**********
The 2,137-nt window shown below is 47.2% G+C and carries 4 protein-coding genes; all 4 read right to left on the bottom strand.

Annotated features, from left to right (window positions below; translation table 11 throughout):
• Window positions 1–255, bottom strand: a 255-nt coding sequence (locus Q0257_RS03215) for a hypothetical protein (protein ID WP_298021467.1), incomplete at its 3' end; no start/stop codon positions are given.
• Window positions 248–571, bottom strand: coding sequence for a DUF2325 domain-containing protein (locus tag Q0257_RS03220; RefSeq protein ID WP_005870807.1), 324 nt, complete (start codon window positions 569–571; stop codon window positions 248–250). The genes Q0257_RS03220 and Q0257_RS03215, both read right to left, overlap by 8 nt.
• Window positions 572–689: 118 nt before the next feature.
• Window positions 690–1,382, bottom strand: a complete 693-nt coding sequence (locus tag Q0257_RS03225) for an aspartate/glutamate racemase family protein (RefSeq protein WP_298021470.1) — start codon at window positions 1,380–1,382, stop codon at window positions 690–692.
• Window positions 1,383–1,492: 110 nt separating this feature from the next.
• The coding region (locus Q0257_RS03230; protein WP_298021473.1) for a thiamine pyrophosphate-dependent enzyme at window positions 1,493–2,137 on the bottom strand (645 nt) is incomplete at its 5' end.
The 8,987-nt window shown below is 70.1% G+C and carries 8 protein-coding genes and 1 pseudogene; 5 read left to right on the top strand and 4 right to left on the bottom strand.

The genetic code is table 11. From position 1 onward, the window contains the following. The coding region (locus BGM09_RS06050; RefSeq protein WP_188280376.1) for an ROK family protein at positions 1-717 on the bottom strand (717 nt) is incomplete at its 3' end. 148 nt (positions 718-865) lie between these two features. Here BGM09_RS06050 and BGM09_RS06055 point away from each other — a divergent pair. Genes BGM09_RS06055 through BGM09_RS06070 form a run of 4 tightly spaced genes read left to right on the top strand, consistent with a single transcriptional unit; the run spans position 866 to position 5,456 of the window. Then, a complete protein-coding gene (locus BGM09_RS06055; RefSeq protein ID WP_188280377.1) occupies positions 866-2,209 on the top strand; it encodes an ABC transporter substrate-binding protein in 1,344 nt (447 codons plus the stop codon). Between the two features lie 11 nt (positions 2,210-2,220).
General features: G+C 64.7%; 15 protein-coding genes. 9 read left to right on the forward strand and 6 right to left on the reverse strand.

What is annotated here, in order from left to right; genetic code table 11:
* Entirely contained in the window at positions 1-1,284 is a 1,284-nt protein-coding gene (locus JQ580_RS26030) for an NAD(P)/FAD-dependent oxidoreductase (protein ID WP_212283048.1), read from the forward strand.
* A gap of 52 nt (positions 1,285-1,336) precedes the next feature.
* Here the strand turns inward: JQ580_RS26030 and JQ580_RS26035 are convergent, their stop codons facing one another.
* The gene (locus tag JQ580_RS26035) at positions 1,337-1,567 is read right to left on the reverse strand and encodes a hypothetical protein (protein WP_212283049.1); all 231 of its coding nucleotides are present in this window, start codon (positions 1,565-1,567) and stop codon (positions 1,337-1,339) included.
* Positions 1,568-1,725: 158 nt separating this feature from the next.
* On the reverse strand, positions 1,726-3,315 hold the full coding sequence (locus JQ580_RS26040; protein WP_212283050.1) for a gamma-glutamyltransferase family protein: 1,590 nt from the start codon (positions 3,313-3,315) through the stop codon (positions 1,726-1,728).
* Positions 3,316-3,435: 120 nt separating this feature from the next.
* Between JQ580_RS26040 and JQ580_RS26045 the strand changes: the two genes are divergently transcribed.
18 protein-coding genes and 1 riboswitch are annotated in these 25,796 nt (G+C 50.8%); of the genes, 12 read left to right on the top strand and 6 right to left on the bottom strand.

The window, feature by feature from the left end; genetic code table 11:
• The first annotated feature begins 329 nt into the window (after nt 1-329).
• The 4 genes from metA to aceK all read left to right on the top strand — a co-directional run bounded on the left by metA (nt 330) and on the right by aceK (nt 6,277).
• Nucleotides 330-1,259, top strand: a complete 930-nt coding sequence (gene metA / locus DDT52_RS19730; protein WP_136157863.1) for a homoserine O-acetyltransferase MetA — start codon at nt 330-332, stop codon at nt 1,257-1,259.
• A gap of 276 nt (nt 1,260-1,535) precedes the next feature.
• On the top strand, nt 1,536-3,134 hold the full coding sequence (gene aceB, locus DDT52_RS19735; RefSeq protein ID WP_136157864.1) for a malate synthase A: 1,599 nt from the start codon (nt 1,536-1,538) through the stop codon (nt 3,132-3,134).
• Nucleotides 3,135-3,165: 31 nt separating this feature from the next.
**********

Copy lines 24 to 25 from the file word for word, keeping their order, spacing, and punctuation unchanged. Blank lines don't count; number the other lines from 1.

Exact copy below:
• The 4 genes from metA to aceK all read left to right on the top strand — a co-directional run bounded on the left by metA (nt 330) and on the right by aceK (nt 6,277).
• Nucleotides 330-1,259, top strand: a complete 930-nt coding sequence (gene metA / locus DDT52_RS19730; protein WP_136157863.1) for a homoserine O-acetyltransferase MetA — start codon at nt 330-332, stop codon at nt 1,257-1,259.